First Democratic Debate: Key Takeaways for Each Candidate

The Democrats got their first taste of campaign season last night and already themes are emerging in the 2020 race. Many candidates attempted to speak Spanish, and few of them were willing to fully commit to Medicare for All. Perhaps the largest unanswered question in the room was: can any of these candidates successfully take Trump down? After the amateurish verbal sparring that played out on stage last night, the Dems have a lot to be worried about.

Beto O’Rourke

Beto had a rough night. He bumbled through questions, relying on nonspecific populist language that is his bread and butter. Though he was the first to use Spanish and clearly the candidate with the greatest command of the language, even taking questions from the moderators in Spanish, he withstood sustained and heavy damage from Castro, who attacked him on immigration reform policies. Beto seemed flustered by Castro’s frequent interjections and attempts to speak about him and demonstrated little ability to fend off Castro’s critique of his ‘comprehensive rewrite.’ Beto also seemed to flub a question about gun control and skated through a climate change question without scoring any major points. Overall, he seemed nervous, awkward, oozing imposter syndrome, like a kid in a talent show who can’t believe he made it to the stage, doesn’t really want to be there, but will do it anyway just to please others.

Tulsi Gabbard

Tulsi had a weak start but made up for it a bit later into the debate. Her first answer was prepared, stilted, and short. Throughout the night, she relied heavily on her military credentials, hardly mentioning Hawaii at all. She purposefully appeared hawkish, grave, and careful. However, she did not appear comfortable. By the second half of the debate, she had begun to fade, receiving little air time as the other candidates dominated the stage. But just when it looked like she might be forgotten altogether, she unleashed a blistering takedown of Tim Ryan that not only crushed Ryan’s night but elevated her performance to a net win. She completely outclassed Ryan with her striking appearance and calm yet piercing delivery. This moment redeemed her otherwise lackluster responses to earlier questions about her failure to support the LGBTQ community in her younger years and her unclear stance on medicare for all.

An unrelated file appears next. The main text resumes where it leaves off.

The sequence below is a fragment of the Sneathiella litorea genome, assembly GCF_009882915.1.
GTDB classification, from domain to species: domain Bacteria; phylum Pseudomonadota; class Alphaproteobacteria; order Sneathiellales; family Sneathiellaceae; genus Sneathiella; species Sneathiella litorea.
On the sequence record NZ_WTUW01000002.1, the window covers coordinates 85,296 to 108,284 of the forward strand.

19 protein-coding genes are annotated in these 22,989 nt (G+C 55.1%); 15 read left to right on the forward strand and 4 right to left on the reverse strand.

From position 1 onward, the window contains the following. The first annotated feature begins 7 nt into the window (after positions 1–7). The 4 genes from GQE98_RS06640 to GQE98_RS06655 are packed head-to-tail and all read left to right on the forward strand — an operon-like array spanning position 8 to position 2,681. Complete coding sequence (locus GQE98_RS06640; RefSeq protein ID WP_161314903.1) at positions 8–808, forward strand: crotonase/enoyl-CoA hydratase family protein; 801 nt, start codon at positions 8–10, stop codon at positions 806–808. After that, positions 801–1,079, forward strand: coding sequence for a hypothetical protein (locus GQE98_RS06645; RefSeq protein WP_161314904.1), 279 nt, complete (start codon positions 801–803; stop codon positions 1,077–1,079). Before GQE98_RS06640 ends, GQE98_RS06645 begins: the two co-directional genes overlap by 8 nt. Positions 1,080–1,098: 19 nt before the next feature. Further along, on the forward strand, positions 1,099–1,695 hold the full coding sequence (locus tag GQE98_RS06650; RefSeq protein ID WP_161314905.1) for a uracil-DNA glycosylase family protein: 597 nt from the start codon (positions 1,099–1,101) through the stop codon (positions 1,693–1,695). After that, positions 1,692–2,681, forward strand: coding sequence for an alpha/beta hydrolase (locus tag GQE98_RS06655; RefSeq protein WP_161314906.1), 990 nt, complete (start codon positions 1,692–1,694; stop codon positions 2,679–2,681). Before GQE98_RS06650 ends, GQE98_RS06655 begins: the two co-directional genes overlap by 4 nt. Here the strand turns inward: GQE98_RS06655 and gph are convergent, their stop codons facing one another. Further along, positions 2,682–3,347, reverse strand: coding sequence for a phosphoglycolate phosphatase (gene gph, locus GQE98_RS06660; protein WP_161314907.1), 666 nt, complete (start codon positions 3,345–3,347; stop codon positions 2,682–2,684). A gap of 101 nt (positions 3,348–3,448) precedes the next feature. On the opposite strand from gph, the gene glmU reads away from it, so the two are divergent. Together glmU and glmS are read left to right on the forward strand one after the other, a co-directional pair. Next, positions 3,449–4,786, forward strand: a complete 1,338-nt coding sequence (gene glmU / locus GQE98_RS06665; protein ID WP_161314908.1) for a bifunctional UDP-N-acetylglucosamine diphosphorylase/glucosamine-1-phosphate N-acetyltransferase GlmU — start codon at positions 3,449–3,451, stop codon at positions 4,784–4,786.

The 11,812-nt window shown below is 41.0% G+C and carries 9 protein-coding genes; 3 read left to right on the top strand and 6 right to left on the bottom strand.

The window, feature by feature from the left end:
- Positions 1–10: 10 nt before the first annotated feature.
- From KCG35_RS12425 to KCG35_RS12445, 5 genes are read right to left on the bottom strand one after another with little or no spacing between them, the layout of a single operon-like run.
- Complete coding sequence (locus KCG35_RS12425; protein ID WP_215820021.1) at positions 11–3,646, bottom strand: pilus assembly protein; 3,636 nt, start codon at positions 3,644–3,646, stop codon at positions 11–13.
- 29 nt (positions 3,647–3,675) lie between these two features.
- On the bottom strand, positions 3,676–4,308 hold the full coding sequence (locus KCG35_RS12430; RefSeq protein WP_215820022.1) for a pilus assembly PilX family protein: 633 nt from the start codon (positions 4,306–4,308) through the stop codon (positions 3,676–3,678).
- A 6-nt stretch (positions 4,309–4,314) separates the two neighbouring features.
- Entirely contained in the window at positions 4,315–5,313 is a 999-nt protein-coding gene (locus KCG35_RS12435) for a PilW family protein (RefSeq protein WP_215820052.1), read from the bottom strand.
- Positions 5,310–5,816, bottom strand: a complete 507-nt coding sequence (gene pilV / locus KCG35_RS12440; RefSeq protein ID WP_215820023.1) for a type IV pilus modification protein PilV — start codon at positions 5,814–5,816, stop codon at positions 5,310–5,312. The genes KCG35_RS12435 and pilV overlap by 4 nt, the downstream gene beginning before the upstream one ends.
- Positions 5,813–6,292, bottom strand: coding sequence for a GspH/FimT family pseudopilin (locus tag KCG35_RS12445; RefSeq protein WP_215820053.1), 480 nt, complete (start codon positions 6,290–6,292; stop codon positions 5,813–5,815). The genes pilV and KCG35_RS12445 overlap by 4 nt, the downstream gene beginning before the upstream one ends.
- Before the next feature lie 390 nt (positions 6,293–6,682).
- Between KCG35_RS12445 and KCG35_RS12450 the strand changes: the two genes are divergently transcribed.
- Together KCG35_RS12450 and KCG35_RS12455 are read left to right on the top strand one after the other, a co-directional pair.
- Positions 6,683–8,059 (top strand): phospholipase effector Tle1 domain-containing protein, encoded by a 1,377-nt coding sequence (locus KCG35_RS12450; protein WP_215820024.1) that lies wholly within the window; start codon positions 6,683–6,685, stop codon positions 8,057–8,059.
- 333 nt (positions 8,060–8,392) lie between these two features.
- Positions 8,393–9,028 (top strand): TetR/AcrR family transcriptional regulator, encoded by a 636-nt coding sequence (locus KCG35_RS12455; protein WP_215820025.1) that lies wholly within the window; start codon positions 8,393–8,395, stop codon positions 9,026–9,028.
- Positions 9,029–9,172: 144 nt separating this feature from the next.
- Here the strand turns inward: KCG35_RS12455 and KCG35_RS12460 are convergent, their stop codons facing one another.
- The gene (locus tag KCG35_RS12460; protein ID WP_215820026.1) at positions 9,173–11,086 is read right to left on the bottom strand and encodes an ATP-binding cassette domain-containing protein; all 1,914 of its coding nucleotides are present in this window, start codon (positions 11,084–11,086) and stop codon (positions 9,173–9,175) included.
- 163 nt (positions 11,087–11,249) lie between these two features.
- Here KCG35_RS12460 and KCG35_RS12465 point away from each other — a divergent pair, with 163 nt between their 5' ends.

Elizabeth Warren

Warren had a good night. She achieved the main goal before her, which was to not mess up, stay above the fray, and display her leadership skills.  Though she seemed to fade into the background at times, she spoke forcefully about every issue (except immigration, where her silence was notable), and stood out from the crowd by being one of the only candidates (other than De Blasio) on stage who raised their hand when asked if they would take public healthcare over their current private insurance. She had several applause moments, such as when the moderators asked if she had a plan for dealing with McConnell, and she said, “I do.” She also seemed to be the only candidate who had a solid economic plan that included green jobs and investment in a wide range of research. Her closing argument was also effective, perfectly landing the line, “I will fight for you as hard as I fight for my own family.”

Bill de Blasio

Ah De Blasio, what a guy. De Blasio looks like a goofy daytime TV injury lawyer. His overbearing and aggressive interjections risked annoying the audience and moderators, such as when he attempted to speak over an ad break. But he managed to communicate enough passion to offset this buffoonery. De Blasio had several notable lines, such as when he pleaded directly with working-class white people, saying, “The immigrants didn’t do it to you! The 1% did it to you!” He took a few good swipes at Beto, and he threw a good curveball on racial justice issues by informing everyone that he has a Black son. But overall, he came off as desperate and flailing.

John Delaney